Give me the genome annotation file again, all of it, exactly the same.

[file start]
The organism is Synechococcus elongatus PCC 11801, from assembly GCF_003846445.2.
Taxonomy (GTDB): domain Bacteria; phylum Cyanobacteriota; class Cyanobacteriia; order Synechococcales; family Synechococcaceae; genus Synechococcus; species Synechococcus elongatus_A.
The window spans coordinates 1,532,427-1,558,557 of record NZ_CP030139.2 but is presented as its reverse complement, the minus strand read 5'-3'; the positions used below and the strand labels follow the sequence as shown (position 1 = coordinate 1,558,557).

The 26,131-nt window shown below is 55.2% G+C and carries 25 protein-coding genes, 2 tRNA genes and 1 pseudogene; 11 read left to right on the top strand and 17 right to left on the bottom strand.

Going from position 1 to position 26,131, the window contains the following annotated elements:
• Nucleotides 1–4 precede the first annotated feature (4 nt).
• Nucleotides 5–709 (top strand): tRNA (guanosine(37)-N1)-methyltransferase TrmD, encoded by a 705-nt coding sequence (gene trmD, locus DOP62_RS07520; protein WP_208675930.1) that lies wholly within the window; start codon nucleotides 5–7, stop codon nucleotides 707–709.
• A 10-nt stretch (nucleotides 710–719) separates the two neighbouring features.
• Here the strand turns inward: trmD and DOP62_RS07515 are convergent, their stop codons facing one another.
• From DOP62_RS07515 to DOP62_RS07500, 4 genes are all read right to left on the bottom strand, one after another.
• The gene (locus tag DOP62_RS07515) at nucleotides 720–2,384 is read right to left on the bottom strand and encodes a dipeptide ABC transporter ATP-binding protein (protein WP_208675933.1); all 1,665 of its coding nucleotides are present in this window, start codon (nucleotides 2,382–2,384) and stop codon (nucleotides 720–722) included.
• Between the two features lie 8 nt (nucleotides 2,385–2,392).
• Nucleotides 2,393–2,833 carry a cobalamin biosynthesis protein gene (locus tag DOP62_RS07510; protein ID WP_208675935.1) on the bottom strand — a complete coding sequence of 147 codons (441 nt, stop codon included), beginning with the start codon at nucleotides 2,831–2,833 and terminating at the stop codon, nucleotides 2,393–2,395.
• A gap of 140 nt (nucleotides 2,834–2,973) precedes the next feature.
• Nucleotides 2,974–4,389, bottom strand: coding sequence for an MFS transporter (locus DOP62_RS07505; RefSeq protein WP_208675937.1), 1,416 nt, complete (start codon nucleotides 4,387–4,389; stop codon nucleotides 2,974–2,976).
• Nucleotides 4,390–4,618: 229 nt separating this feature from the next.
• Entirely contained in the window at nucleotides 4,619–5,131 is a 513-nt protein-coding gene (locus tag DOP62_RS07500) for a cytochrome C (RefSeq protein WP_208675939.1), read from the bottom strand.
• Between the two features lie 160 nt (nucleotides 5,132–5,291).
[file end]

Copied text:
The organism is Synechococcus elongatus PCC 11801, from assembly GCF_003846445.2.
Taxonomy (GTDB): domain Bacteria; phylum Cyanobacteriota; class Cyanobacteriia; order Synechococcales; family Synechococcaceae; genus Synechococcus; species Synechococcus elongatus_A.
The window spans coordinates 1,532,427-1,558,557 of record NZ_CP030139.2 but is presented as its reverse complement, the minus strand read 5'-3'; the positions used below and the strand labels follow the sequence as shown (position 1 = coordinate 1,558,557).

The 26,131-nt window shown below is 55.2% G+C and carries 25 protein-coding genes, 2 tRNA genes and 1 pseudogene; 11 read left to right on the top strand and 17 right to left on the bottom strand.

Going from position 1 to position 26,131, the window contains the following annotated elements:
• Nucleotides 1–4 precede the first annotated feature (4 nt).
• Nucleotides 5–709 (top strand): tRNA (guanosine(37)-N1)-methyltransferase TrmD, encoded by a 705-nt coding sequence (gene trmD, locus DOP62_RS07520; protein WP_208675930.1) that lies wholly within the window; start codon nucleotides 5–7, stop codon nucleotides 707–709.
• A 10-nt stretch (nucleotides 710–719) separates the two neighbouring features.
• Here the strand turns inward: trmD and DOP62_RS07515 are convergent, their stop codons facing one another.
• From DOP62_RS07515 to DOP62_RS07500, 4 genes are all read right to left on the bottom strand, one after another.
• The gene (locus tag DOP62_RS07515) at nucleotides 720–2,384 is read right to left on the bottom strand and encodes a dipeptide ABC transporter ATP-binding protein (protein WP_208675933.1); all 1,665 of its coding nucleotides are present in this window, start codon (nucleotides 2,382–2,384) and stop codon (nucleotides 720–722) included.
• Between the two features lie 8 nt (nucleotides 2,385–2,392).
• Nucleotides 2,393–2,833 carry a cobalamin biosynthesis protein gene (locus tag DOP62_RS07510; protein ID WP_208675935.1) on the bottom strand — a complete coding sequence of 147 codons (441 nt, stop codon included), beginning with the start codon at nucleotides 2,831–2,833 and terminating at the stop codon, nucleotides 2,393–2,395.
• A gap of 140 nt (nucleotides 2,834–2,973) precedes the next feature.
• Nucleotides 2,974–4,389, bottom strand: coding sequence for an MFS transporter (locus DOP62_RS07505; RefSeq protein WP_208675937.1), 1,416 nt, complete (start codon nucleotides 4,387–4,389; stop codon nucleotides 2,974–2,976).
• Nucleotides 4,390–4,618: 229 nt separating this feature from the next.
• Entirely contained in the window at nucleotides 4,619–5,131 is a 513-nt protein-coding gene (locus tag DOP62_RS07500) for a cytochrome C (RefSeq protein WP_208675939.1), read from the bottom strand.
• Between the two features lie 160 nt (nucleotides 5,132–5,291).